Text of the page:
Another grey day here in Vieques. Cool last night. Well....let me back up, cool in Vieques terms. I think it was in the low 70's with a really nice breeze. Perfect sleeping weather. This morning brought grey skies and the off and on light shower. We decided that it would be best to just hang out at the house again and it's nice that we enjoy hanging out here. This is a really comfortable rental house. It's well suited to spending time at. I'm in one of the two bedrooms now typing this and looking out towards Puerto Rico through the sliding glass doors. This would make for an extremely comfortable living room. I've more or less claimed it as my own and Lorrie has taken up residence in the other bedroom. The beds are the most comfortable place to lounge.
So that's our mantra of the day, chill-axe, to quote my daughter. Oh we did wish each other happy Valentines day, but for us it's always Valentines day. Yeah I know, kinda sappy Curt, but it's the way we feel. Why designate just one day a year? How about all year?
Which brings me to the point of this post and how easily I forget the importance of holidays to Puerto Ricans. Silly me, it's just Valentines day. One wouldn't think that downtown Isabel would turn into something akin people returning home after a three day religious festival in Punjab.
Not quite as spectacular, nor as large as the above photo, but I think it would elicit the same response from somebody from the lower 48 who's not used to this sort of disorder. I've never been in the situation I was today in Isabel, back home, it just doesn't happen. People just don't pull over into the oncoming traffic lane and stop, get out of their vehicle and walk up to the ATM to get some cash, all the while stopping all coming traffic. It pretty much was a Gordian knot in downtown Isabel when I arrived. It was then that it hit me "oh sheit, it's Valentines day."
I was hoping to just pass through Isabel and out the double lane road that ends at the intersection of 200 and 997. My goal was the VM (vegetable museum). After some fancy driving and a few times where I just turned on the radio and took a deep breath, I made it to the VM. They had the limes that we were in need of for our Valentines Day Margaritaville. It was at this point that I realized we had used up all the Coqui Fire hot sauce we had during "taco night". As much as I dreaded it, I need to dive back into the morass that downtown Isabel had become. I was hoping I could hit Morales on the way home.
As I was walking up into the Morales in downtown Isabel I remembered that it was the OTHER Morales on 200 that had the Coqui Fire sauce I was in search of.
So, back through Isabel again. Yeah...I'm beginning to get used to this, and on to the Morales on 200. The Morales on 200 wasn't a whole lot better than downtown Isabel. I always drive all the way to the back of the store and turn around, that way I don't have to try and back out onto 200 or try to turn around to the west of the store. If you've been there you know what I'm talking about. To my surprise the back of the Morales, you know the pot hole gardens that resemble some lunar landscape, was full. Full I'm telling ya. I've never seen this before. I finally found a spot. Seems everyone on Vieques was either in Isabel or shopping at the Morales.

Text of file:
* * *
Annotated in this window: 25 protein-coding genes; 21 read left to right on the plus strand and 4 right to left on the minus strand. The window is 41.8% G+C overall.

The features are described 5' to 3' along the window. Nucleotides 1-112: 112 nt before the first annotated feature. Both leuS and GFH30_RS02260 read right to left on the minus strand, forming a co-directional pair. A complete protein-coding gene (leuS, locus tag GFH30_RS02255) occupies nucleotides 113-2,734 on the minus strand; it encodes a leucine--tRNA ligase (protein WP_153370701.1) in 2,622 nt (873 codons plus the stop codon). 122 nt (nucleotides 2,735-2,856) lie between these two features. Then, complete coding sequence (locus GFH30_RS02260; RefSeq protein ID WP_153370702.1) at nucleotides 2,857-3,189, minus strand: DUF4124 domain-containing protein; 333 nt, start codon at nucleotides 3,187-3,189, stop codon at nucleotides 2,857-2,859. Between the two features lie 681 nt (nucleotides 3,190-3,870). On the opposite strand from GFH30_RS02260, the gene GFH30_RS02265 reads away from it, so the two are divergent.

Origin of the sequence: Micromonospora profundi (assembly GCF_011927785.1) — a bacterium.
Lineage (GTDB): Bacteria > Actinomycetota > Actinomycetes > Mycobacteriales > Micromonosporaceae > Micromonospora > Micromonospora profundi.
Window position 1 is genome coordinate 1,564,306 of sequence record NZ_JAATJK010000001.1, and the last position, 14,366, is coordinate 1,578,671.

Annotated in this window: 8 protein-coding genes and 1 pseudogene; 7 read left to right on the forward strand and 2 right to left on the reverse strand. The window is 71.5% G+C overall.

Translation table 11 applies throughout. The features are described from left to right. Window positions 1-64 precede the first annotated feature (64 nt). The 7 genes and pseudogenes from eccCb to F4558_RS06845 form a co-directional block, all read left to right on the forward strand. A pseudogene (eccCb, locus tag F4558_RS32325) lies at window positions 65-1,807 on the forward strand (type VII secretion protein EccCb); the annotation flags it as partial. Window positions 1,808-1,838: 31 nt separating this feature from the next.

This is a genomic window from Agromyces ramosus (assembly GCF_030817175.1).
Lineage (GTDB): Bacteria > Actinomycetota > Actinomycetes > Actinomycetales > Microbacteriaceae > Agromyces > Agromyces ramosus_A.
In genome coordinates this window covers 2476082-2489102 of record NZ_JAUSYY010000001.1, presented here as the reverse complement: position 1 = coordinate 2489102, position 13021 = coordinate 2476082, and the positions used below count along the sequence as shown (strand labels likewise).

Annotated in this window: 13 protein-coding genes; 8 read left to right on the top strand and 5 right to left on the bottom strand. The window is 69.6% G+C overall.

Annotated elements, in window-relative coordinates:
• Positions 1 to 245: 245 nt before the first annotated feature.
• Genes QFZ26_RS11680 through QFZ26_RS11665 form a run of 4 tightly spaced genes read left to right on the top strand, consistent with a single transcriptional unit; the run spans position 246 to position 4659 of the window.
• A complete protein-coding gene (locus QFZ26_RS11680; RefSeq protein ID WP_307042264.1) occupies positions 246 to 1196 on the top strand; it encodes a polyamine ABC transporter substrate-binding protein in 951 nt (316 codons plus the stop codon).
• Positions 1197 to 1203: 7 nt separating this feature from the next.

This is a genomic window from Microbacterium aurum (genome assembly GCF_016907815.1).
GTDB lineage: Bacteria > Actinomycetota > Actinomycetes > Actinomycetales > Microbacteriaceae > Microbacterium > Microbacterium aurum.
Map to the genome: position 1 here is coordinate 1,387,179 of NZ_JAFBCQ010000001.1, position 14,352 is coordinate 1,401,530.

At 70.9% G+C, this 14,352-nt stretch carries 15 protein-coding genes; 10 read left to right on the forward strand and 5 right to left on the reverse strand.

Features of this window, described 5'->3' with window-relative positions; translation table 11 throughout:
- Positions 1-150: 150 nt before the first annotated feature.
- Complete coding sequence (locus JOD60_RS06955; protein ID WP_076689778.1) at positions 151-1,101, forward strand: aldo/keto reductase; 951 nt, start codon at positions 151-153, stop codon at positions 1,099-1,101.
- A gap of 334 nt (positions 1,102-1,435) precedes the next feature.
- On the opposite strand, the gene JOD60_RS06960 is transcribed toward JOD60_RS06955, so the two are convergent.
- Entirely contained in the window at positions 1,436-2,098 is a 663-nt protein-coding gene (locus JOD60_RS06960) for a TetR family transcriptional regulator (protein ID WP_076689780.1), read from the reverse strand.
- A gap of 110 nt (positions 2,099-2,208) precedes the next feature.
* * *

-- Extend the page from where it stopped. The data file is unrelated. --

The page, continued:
In the end I found the Coqui Fire sauces we needed. A number 3 and a number 10 called "Komodo Dragon."
As I was walking out of the Morales I was ask by a disheveled woman for 50 cents. I usually just say "sorry no dinero", but the poor person either by her own device or that of the world we all live in, had lowered herself to this sad state. She had beautiful brown eyes and was probably once a gorgeous young person. She also didn't press and acted as though she expected me to just brush her off. I told her ok, it's Valentines day isn't it. She gave me a smile that showed just how poor her health was. I gave her $2 and I know she probably went and bought some beer or liquor with it, didn't matter. I have noticed this trip an upsurge in people begging for money on Vieques, predominately at the Morales on 200. Maybe they just see an easy conduit of money from gringos fat with cash or maybe it's a sign of the times, I really don't know. But it is increasing.
At any rate, I got the hot sauces and the limes. I was set. Now back through Isabel. I could not turn right/east at the colmado that's across from Blackbeards to get me back to Beso. It was total chaos down that road. Instead I went down to the the turn for the Morales. I almost decided to just take the north shore road and try to miss it all, but instead turned right (at was once the coconuts restaurant, gawd how we miss that place) and finally back on track towards home.
Lorrie of course was worried and ask "where in the world have been?" I said "let me make a drink and I'll replayed the trek for you."
And now for our version of the Coqui Fire margaritas. Oh, but I have to warn you, my measurements are in tablespoons/teaspoons. There is no jigger or and shotglass or facsimile in Beso?
3 tablespoons of Tequila
1.5 tablespoons of Triple sec
juice from 3 lime halves
3/4 teaspoons of Coqui Fire #3
Put in shaker with ice and shake. Pour into salted rim glass. Enjoy!
I like 1/2 teaspoons of the Komodo Dragon Coqui Fire sauce instead of #3.
Tonight is Red Curry coconut shrimp with Coqui Fire Margaritas.